Science 4 min read

Terraforming Mars Could be Possible Using Silica Aerogel

A joint team of researchers from NASA, Harvard University, and the University of Edinburg proposes a new approach that could make terraforming Mars possible.

Image courtesy of Shutterstock

Image courtesy of Shutterstock

Terraforming Mars has been the ambitious goal of many scientists since Carl Sagan proposed the idea nearly five decades ago. However, despite recent discoveries and numerous observations, the scientific community remains uncertain if the Red Planet could support and nurture life.

At a distance of 227.9 million kilometers away from the sun, Mars receives less than half of the heat and sunlight Earth gets from our star. This, coupled with its thin atmosphere, makes our neighboring planet pretty cold. In fact, its temperature can drop up to -200 degrees Fahrenheit (-128.90 degrees Celsius).

By comparison, Earth’s coldest region, Antartica, has its lowest temperature recorded between -144 and -146 degrees Fahrenheit. The measurement was made by meteorologists from the University of Wisconsin last year.

Now, with a thin atmosphere, surface covered in iron minerals, dust, and rocks, plus little to no signs of water anywhere on the planet, could terraforming Mars ever be possible?

A team of NASA and university scientists may have found the answer.

Is terraforming Mars Possible?

A team of researchers from NASA‘s Jet Propulsion Lab, Harvard University, and the University of Edinburg believes that terraforming Mars is achievable. They propose that instead of transforming the whole planet, why not take a more regional approach?

In their paper published in the journal Nature Astronomy, the scientists suggest using the porous material silica aerogel to create dome shields on some parts of Mars. According to them, the material can be utilized to mimic our planet’s atmospheric greenhouse effect and turn some regions of the Martian surface habitable.

Through modeling and experiments, the team was able to demonstrate that a shield made of around 2 to 3-centimeter-thick silica aerogel is more than enough to block UV radiation. Not only that, but the silica material could also transmit enough visible light for photosynthesis and raise the temperature beneath the ground above water’s melting point permanently.

Robin Wordsworth, one of the researchers and an assistant professor at Harvard University’s School of Engineering and Applied Sciences, said:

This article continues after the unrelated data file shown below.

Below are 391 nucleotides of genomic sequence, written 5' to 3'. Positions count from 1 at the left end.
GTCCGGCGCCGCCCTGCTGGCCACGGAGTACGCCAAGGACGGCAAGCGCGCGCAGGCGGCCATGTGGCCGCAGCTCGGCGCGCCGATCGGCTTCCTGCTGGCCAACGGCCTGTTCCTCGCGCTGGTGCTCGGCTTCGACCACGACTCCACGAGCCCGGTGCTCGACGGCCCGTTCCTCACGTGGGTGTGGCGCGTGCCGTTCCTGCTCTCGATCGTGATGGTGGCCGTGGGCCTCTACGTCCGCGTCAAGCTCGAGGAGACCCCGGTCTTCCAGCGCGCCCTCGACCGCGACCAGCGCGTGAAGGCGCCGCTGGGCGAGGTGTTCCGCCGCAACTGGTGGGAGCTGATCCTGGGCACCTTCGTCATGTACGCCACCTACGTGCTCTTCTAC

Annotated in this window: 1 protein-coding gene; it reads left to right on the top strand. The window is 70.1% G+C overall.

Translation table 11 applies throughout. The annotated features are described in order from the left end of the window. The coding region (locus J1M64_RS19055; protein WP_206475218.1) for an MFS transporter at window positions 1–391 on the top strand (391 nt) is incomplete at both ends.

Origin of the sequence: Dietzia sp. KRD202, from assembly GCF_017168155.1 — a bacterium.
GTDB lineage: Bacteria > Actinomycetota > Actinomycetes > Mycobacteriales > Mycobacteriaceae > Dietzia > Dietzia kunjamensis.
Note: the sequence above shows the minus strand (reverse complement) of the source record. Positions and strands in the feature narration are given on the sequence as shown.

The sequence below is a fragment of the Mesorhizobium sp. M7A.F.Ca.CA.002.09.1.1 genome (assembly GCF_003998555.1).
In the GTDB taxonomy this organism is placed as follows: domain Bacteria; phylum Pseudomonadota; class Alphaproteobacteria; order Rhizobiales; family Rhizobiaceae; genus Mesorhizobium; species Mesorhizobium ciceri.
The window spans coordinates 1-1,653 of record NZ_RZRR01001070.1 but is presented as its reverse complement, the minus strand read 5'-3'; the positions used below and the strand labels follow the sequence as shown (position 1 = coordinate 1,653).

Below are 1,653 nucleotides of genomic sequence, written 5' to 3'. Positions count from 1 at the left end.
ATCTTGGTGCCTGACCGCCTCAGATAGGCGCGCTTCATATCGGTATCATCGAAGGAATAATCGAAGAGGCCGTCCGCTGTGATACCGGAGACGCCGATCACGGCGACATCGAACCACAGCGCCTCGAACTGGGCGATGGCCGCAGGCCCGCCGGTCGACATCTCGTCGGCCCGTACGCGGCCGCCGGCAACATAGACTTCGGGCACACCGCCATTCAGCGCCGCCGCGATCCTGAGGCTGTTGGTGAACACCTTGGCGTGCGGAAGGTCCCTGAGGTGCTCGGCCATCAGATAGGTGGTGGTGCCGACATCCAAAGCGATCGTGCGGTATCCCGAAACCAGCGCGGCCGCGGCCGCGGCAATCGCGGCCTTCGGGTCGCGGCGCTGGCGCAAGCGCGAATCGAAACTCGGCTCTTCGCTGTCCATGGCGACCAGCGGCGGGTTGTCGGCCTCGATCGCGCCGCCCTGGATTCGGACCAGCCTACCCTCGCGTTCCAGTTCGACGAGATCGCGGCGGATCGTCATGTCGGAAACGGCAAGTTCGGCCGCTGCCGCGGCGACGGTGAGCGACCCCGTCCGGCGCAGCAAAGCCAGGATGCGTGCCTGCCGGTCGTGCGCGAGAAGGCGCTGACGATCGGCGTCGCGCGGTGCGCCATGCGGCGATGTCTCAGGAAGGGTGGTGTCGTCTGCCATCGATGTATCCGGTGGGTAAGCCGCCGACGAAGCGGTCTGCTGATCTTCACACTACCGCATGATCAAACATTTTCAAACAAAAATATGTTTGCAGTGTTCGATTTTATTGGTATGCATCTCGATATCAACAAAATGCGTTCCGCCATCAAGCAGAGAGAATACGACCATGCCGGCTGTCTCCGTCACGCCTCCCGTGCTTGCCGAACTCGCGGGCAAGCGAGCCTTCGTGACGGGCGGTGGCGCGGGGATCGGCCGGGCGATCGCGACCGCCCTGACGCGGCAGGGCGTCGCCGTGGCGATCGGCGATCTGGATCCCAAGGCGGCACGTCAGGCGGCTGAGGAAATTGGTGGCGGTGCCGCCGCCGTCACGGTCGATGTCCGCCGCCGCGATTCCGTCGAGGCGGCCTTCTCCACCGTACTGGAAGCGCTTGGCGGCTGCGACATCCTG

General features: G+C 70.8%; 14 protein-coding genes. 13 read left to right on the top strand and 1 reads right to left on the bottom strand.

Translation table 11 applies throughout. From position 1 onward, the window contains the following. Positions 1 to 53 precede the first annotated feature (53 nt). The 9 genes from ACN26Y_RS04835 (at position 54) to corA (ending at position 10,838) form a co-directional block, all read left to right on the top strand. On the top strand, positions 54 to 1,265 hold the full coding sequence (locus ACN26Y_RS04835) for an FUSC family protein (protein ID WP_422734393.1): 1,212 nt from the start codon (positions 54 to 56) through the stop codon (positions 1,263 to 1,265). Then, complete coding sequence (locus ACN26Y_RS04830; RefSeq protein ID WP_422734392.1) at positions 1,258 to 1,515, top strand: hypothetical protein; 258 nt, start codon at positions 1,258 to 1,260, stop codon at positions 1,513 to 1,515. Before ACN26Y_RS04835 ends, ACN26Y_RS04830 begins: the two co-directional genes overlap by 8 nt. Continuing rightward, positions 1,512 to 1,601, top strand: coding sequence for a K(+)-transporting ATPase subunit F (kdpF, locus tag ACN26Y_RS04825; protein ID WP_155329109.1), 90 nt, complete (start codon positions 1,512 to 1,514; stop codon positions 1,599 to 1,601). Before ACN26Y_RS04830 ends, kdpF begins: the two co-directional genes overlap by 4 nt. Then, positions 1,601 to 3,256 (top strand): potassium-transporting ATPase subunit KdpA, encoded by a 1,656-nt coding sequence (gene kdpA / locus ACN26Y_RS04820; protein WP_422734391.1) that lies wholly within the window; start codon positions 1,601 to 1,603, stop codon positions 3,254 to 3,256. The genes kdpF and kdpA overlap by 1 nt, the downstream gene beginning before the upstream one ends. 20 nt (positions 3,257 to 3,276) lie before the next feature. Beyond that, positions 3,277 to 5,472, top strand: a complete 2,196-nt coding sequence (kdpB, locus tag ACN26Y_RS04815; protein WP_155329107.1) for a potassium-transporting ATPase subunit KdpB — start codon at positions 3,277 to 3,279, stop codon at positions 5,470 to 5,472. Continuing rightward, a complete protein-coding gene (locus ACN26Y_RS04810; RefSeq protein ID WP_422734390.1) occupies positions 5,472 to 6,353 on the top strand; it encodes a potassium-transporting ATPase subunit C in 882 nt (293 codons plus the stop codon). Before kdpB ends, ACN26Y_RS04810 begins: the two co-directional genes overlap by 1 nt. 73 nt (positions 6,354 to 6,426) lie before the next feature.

“This regional approach to making Mars habitable is much more achievable than global atmospheric modification. Unlike the previous ideas to make Mars habitable, this is something that can be developed and tested systematically with materials and technology we already have.”

Laura Kerber, a research scientist from NASA, added:

“Mars is the most habitable planet in our Solar System besides Earth. But it remains a hostile world for many kinds of life. A system for creating small islands of habitability would allow us to transform Mars in a controlled and scalable way.”

Why use Silica Aerogel on Terraforming Mars?

The team explained that they thought of using silica aerogel because of its many useful properties. Aside from being the most insulating material on Earth, silica aerogels are said to be 97 percent porous which allows light to pass through while its nanolayers slow down conduction of heat. It was also the material used to insulate NASA’s Mars rovers.  Wordsworth noted:

“Spread across a large enough area, you wouldn’t need any other technology or physics, you would just need a layer of this stuff on the surface and underneath you would have permanent liquid water.”

The team is now planning to test the material on Mars-like regions here on Earth. However, the group pointed out that the idea of making Mars habitable for humans and other life also raises other questions regarding planetary protection.

“If you’re going to enable life on the Martian surface, are you sure that there’s not life there already? If there is, how do we navigate that. The moment we decide to commit to having humans on Mars, these questions are inevitable.”

Read More: Alien Lifeforms On Mars Could Be Hiding In Fettuccine-Like Rocks

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Rechelle Ann Fuertes

Rechelle is an SEO content producer, technical writer, researcher, social media manager, and visual artist. She enjoys traveling and spending time anywhere near the sea with family and friends.

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